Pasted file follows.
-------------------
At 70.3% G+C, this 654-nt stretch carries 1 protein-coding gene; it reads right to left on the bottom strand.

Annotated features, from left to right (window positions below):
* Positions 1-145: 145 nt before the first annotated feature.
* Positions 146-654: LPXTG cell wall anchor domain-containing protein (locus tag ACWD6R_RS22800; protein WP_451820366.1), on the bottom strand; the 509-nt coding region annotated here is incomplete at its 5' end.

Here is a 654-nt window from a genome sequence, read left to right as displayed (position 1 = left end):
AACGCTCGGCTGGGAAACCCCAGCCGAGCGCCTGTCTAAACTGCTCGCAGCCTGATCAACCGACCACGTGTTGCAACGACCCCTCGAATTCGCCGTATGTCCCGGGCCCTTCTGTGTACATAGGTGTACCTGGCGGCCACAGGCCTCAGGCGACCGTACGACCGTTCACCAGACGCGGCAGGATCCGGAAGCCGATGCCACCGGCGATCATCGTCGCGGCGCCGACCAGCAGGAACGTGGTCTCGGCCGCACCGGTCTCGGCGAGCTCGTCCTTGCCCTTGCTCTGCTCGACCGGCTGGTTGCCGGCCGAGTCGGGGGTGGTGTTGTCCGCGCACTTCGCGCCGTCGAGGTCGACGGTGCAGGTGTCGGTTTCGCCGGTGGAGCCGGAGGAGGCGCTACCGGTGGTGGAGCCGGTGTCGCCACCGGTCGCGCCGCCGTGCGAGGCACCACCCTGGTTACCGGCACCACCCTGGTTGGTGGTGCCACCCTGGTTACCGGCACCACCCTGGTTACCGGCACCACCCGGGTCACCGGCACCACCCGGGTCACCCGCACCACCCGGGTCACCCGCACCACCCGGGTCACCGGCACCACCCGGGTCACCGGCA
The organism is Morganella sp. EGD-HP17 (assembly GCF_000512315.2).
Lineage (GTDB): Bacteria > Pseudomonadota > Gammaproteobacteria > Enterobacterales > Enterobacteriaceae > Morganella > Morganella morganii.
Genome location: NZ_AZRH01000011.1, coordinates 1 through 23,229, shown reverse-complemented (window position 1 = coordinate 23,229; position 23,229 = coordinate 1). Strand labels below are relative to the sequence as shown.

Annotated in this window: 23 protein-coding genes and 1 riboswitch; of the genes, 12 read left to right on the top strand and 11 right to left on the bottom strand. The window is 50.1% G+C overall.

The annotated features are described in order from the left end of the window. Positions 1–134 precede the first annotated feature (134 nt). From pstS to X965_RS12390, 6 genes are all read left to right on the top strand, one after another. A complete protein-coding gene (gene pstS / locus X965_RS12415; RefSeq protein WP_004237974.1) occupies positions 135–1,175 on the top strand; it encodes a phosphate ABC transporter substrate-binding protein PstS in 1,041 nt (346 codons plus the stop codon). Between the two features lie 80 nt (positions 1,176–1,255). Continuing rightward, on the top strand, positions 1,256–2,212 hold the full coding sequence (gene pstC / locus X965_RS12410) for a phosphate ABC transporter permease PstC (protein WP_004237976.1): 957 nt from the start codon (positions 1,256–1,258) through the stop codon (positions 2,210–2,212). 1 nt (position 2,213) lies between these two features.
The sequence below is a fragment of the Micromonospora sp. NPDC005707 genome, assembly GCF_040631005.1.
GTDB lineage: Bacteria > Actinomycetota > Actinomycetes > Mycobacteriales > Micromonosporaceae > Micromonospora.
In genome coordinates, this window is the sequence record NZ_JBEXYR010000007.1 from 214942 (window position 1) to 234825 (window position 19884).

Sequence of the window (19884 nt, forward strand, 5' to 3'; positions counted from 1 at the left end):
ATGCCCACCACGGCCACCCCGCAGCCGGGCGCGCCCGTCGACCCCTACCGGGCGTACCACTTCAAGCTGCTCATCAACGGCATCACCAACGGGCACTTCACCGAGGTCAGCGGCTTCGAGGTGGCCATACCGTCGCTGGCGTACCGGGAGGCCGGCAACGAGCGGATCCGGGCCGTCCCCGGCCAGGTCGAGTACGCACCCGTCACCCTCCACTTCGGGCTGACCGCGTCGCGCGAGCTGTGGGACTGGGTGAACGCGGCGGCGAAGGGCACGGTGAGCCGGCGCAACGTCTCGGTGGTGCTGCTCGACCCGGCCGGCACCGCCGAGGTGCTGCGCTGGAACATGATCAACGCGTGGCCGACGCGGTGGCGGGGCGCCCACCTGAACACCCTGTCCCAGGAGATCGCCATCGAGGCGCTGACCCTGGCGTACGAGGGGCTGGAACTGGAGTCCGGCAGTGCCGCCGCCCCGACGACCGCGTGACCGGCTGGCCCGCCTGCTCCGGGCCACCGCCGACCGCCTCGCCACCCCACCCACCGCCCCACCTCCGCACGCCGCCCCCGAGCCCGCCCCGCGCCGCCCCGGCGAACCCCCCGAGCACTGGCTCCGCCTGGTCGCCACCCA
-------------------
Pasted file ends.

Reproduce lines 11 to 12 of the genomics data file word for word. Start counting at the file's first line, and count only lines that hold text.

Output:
The annotated features are described in order from the left end of the window. Positions 1–134 precede the first annotated feature (134 nt). From pstS to X965_RS12390, 6 genes are all read left to right on the top strand, one after another. A complete protein-coding gene (gene pstS / locus X965_RS12415; RefSeq protein WP_004237974.1) occupies positions 135–1,175 on the top strand; it encodes a phosphate ABC transporter substrate-binding protein PstS in 1,041 nt (346 codons plus the stop codon). Between the two features lie 80 nt (positions 1,176–1,255). Continuing rightward, on the top strand, positions 1,256–2,212 hold the full coding sequence (gene pstC / locus X965_RS12410) for a phosphate ABC transporter permease PstC (protein WP_004237976.1): 957 nt from the start codon (positions 1,256–1,258) through the stop codon (positions 2,210–2,212). 1 nt (position 2,213) lies between these two features.
The sequence below is a fragment of the Micromonospora sp. NPDC005707 genome, assembly GCF_040631005.1.